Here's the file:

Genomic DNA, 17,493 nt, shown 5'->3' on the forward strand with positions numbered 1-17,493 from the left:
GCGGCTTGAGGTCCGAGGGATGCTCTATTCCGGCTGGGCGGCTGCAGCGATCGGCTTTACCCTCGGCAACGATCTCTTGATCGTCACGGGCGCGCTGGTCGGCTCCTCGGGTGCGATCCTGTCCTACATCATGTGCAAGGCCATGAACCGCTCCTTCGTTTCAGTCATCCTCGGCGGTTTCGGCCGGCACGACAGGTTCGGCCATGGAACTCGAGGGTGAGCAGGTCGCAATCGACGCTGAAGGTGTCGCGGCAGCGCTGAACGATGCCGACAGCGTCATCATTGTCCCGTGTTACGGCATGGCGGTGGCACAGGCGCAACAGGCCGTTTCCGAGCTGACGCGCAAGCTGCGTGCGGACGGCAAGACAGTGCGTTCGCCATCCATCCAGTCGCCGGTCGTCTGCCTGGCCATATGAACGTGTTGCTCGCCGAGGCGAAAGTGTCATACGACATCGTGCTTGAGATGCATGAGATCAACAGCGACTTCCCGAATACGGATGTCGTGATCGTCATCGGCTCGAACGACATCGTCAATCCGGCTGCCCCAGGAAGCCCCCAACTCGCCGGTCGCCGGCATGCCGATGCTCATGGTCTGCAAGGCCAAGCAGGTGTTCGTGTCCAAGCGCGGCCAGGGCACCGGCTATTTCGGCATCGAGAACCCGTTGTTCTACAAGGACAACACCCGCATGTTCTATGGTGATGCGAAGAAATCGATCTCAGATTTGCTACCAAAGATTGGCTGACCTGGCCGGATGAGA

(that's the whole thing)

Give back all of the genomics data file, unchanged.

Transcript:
Genomic DNA, 17,493 nt, shown 5'->3' on the forward strand with positions numbered 1-17,493 from the left:
GCGGCTTGAGGTCCGAGGGATGCTCTATTCCGGCTGGGCGGCTGCAGCGATCGGCTTTACCCTCGGCAACGATCTCTTGATCGTCACGGGCGCGCTGGTCGGCTCCTCGGGTGCGATCCTGTCCTACATCATGTGCAAGGCCATGAACCGCTCCTTCGTTTCAGTCATCCTCGGCGGTTTCGGCCGGCACGACAGGTTCGGCCATGGAACTCGAGGGTGAGCAGGTCGCAATCGACGCTGAAGGTGTCGCGGCAGCGCTGAACGATGCCGACAGCGTCATCATTGTCCCGTGTTACGGCATGGCGGTGGCACAGGCGCAACAGGCCGTTTCCGAGCTGACGCGCAAGCTGCGTGCGGACGGCAAGACAGTGCGTTCGCCATCCATCCAGTCGCCGGTCGTCTGCCTGGCCATATGAACGTGTTGCTCGCCGAGGCGAAAGTGTCATACGACATCGTGCTTGAGATGCATGAGATCAACAGCGACTTCCCGAATACGGATGTCGTGATCGTCATCGGCTCGAACGACATCGTCAATCCGGCTGCCCCAGGAAGCCCCCAACTCGCCGGTCGCCGGCATGCCGATGCTCATGGTCTGCAAGGCCAAGCAGGTGTTCGTGTCCAAGCGCGGCCAGGGCACCGGCTATTTCGGCATCGAGAACCCGTTGTTCTACAAGGACAACACCCGCATGTTCTATGGTGATGCGAAGAAATCGATCTCAGATTTGCTACCAAAGATTGGCTGACCTGGCCGGATGAGA